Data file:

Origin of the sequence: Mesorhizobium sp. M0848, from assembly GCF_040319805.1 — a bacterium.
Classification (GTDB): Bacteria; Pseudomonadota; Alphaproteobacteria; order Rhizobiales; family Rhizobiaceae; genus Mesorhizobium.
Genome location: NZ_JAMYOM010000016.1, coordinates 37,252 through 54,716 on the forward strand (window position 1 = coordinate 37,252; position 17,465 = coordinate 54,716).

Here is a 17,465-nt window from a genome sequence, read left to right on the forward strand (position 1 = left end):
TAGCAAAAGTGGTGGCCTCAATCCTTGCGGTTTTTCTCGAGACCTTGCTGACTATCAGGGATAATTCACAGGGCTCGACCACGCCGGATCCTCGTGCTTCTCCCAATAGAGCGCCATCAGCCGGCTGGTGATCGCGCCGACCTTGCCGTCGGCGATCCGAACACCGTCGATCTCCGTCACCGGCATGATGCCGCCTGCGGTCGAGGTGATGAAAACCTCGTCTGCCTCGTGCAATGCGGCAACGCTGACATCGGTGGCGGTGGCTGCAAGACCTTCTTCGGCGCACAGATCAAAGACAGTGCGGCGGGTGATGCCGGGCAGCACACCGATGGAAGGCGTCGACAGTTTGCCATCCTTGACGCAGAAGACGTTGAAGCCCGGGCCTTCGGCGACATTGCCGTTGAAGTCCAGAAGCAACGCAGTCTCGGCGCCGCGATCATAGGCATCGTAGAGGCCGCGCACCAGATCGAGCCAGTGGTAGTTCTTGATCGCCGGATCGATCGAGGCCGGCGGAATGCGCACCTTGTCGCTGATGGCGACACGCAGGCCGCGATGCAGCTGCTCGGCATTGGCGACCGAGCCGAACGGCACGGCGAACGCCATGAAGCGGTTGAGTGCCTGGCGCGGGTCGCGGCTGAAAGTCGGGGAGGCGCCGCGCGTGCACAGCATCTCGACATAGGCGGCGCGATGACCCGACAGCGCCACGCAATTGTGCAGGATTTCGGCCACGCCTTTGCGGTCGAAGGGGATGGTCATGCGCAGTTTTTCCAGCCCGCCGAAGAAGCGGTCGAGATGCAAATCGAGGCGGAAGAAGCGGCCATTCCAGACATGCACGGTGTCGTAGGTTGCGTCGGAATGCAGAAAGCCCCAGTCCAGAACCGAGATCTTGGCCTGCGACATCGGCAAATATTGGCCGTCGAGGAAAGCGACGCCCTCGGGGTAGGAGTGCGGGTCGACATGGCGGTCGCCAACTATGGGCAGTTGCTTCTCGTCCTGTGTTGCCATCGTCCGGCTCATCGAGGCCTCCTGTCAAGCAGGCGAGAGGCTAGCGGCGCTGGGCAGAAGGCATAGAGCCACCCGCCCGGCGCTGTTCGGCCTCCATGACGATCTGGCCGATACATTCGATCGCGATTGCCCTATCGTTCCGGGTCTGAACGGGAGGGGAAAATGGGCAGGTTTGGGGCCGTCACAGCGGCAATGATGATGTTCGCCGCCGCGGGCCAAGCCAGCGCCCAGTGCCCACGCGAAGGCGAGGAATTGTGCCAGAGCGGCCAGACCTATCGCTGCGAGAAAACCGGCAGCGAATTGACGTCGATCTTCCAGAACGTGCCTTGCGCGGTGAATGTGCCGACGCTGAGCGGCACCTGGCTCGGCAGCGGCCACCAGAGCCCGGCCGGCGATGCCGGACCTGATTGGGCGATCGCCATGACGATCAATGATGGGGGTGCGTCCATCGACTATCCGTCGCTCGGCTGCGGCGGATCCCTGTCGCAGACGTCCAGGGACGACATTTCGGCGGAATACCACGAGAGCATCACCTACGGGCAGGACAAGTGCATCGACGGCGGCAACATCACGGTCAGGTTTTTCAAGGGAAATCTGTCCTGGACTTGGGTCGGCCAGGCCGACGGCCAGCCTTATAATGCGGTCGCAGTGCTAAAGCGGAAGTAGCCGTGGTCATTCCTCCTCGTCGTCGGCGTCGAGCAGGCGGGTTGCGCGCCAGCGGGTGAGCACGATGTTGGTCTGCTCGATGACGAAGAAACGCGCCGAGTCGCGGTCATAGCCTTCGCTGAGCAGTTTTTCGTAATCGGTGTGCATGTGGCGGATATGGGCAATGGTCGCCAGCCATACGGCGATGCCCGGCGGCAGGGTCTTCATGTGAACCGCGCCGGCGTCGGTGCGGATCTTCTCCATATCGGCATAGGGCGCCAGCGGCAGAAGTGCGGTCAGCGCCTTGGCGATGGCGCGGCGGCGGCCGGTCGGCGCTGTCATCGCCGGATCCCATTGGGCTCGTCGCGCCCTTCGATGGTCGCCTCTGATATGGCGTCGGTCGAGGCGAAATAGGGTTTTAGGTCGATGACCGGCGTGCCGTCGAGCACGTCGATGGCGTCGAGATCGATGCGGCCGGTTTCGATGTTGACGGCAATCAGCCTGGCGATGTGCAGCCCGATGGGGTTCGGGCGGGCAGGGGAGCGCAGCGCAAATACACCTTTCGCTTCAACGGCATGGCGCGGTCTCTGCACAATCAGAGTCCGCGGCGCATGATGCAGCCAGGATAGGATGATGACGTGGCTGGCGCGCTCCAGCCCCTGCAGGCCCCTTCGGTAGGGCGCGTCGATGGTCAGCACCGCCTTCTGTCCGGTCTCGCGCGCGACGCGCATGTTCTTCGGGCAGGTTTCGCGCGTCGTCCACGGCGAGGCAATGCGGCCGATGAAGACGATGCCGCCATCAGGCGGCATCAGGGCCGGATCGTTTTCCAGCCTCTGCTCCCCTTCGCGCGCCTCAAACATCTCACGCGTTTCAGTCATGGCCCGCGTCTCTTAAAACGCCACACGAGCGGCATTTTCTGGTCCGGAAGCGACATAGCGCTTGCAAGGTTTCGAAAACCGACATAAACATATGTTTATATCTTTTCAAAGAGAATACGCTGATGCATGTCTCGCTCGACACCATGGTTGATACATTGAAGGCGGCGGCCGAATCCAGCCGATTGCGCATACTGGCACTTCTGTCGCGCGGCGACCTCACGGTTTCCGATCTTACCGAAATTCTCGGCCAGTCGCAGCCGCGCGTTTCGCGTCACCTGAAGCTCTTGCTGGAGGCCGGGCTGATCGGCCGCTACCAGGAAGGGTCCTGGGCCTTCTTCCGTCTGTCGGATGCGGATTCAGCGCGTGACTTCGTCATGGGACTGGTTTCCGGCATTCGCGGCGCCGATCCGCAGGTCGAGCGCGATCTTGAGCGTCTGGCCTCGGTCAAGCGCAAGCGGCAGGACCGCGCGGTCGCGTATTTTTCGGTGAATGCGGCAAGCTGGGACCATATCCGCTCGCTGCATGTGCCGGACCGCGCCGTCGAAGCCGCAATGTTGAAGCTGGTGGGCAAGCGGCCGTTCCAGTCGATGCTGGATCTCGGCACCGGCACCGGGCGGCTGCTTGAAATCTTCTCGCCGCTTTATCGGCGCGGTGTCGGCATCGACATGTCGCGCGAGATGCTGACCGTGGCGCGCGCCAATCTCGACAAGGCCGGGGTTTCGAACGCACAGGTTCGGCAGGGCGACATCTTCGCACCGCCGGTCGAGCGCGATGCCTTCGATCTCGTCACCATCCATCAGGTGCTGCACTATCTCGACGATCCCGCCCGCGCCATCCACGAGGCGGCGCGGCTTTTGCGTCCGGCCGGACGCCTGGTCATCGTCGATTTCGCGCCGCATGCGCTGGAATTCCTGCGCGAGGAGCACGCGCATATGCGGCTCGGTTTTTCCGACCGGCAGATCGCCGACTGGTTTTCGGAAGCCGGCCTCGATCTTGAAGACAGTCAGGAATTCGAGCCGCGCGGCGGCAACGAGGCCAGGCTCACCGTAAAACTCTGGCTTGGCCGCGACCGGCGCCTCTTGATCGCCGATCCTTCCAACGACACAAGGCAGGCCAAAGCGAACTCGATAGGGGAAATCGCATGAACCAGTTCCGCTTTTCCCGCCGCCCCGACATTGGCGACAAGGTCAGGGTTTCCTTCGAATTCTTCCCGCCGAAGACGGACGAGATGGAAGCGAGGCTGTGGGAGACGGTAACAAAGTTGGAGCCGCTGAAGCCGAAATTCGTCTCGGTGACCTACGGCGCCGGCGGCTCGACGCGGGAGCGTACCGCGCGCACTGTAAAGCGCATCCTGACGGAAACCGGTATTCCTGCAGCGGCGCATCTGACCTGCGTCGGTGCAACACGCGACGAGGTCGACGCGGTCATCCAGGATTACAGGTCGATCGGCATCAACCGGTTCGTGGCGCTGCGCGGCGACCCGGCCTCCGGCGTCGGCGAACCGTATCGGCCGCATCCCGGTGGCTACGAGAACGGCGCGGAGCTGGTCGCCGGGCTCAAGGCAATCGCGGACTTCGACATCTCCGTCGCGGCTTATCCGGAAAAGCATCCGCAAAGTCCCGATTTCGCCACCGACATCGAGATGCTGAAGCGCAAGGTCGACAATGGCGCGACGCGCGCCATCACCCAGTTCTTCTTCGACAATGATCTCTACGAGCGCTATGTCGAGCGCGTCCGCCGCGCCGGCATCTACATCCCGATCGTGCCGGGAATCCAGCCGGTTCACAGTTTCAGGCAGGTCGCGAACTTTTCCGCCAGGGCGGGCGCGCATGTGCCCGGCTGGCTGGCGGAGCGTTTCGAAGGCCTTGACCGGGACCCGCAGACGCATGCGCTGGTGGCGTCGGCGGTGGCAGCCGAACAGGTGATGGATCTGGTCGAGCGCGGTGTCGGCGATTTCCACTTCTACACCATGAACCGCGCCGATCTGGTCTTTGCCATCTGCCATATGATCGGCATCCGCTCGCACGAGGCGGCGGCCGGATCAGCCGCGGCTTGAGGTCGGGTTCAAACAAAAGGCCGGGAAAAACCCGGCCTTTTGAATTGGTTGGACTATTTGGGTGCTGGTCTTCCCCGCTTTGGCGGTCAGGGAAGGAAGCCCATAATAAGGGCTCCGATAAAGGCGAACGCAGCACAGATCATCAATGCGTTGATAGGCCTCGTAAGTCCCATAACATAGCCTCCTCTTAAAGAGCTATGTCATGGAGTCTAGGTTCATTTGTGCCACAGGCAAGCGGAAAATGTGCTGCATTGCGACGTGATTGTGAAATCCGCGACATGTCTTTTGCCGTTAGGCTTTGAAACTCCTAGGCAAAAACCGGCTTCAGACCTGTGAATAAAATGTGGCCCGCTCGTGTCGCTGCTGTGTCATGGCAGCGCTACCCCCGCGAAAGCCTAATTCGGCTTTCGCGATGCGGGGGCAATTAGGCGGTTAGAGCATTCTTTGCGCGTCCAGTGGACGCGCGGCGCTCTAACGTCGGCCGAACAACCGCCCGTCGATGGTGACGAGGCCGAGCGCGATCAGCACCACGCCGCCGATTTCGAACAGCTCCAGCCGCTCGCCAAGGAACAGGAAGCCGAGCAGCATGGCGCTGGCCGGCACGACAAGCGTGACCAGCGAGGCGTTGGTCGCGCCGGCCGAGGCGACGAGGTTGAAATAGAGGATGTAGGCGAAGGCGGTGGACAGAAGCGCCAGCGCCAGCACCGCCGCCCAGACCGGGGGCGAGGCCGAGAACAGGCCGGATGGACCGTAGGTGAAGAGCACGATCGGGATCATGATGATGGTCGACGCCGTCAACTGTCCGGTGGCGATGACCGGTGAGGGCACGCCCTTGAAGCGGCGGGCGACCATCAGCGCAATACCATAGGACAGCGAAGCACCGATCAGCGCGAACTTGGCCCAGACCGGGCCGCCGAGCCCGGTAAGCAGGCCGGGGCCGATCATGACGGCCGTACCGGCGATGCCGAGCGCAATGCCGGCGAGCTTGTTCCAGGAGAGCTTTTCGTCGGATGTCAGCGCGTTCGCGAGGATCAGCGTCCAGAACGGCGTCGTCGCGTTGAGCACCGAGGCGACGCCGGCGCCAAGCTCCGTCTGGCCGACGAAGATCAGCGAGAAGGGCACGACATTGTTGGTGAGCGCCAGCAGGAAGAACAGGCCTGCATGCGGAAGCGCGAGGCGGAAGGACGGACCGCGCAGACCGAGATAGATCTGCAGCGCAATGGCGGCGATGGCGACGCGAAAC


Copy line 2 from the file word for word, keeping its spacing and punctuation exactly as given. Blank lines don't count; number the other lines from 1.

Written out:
Classification (GTDB): Bacteria; Pseudomonadota; Alphaproteobacteria; order Rhizobiales; family Rhizobiaceae; genus Mesorhizobium.